In addition to therapy and a forthcoming yoga program, the organization focuses on professional development through workshops, mentorship programs and speaker events. Weston wants to take a multi-pronged approach to the organization, focusing on physical and mental health and professional development.

“As women, we often downplay our accomplishments,” said Weston. “We want these women to know that they’re qualified and to believe in themselves.”

She added, “That’s what we’re starting with, but I’m a dreamer. I believe we could save the world. But for now, we’re taking these steps and hoping to make a difference.”

A vision to empower

While there are more women filling dispatcher roles, leadership positions are disproportionately male. Weston wants to focus on this disparity and empower the members to believe in themselves and apply to leadership positions.

“The idea was born from me seeing and feeling injustice,” said Weston, referencing her experiences in the tech industry. “The pain of being treated poorly devastated me and made me feel like I shouldn’t try to advance my career. I want women to have opportunities for advancement and mentorship, and to be taught confidence.”

When Weston entered the workplace after college, she felt lost, she said. She didn’t know how to act or dress as one of only a few women. She wished she’d had a mentor that had gone through the same challenges to help her through her first few years.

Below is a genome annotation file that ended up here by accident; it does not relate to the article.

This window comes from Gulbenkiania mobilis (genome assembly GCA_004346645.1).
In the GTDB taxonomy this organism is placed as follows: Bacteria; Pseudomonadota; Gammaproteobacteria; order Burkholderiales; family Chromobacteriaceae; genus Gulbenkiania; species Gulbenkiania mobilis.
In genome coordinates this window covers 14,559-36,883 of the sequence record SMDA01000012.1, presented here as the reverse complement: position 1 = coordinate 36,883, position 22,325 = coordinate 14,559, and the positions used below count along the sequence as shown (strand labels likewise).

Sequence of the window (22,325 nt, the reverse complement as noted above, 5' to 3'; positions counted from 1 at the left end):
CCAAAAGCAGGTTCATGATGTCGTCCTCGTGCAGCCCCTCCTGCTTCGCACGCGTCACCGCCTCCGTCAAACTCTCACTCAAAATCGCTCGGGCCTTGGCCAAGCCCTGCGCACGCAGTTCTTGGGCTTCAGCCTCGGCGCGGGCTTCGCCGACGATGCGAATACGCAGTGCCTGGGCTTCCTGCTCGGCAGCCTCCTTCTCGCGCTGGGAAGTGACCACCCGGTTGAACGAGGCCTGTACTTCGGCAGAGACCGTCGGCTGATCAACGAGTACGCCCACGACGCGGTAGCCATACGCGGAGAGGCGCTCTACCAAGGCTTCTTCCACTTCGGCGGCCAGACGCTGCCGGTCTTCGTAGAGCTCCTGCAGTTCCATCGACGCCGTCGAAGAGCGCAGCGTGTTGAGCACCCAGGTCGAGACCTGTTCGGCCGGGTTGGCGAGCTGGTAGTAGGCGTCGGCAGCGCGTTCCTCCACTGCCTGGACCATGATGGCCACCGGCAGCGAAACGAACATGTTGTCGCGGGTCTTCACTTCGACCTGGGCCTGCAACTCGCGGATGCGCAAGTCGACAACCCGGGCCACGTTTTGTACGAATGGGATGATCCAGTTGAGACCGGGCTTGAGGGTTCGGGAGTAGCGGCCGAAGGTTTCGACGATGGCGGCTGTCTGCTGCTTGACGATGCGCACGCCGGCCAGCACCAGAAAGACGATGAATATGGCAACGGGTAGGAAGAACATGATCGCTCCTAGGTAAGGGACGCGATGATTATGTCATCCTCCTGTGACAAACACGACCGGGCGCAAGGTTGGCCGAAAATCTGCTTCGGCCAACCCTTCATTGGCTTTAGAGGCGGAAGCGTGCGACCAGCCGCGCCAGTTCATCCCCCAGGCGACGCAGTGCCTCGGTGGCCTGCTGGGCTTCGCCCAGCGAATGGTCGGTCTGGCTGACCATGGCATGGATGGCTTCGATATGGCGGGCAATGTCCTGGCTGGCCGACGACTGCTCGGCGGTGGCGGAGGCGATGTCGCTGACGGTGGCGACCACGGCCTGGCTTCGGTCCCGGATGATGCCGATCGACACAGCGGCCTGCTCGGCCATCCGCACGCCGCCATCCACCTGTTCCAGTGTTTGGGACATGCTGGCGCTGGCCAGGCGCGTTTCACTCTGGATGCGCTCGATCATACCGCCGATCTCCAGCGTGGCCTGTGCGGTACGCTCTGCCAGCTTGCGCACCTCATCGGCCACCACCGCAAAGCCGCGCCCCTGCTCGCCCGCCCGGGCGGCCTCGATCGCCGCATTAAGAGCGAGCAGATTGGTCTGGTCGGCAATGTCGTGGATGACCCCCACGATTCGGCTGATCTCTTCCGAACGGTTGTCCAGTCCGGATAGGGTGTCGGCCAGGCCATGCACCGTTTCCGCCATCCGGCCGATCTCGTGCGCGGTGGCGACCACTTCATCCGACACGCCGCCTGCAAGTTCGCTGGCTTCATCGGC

“Women have specific needs and challenges, especially as mothers, and even more so during the pandemic,” Weston added. “I’m fortunate that I can work from home, but having my children with me while I’m trying to work is nearly impossible. Dispatchers still have to go to work, so what are they supposed to do with their kids?”

Weston’s hope is that 911der Women will help in this mentorship capacity and empower the organization’s members.

Always an optimIST

Weston grew up in Ohio, but her parents attended Penn State, so choosing the University was an easy decision, she said. As a first-year student in the fall of 2001, Weston wasn’t sure what her path would be. She was more interested in the liberal arts, but the College of IST was brand new and intriguing to her.

“I didn’t become interested in technology until I found the College of IST,” she said. “I saw it as a way to learn about technology and get the skills that I knew I would need no matter what job I went into.”

While Weston enjoyed learning about technology and problem solving, it wasn’t always easy, she said. She often felt behind and was always the last person in the computer lab. But the need for her to work harder than she ever had was an important lesson to learn.

“That set me up for everything,” said Weston. “I started as a consultant at age 22, and it was a sink-or-swim environment, but majoring in IST taught me that I was capable. Even…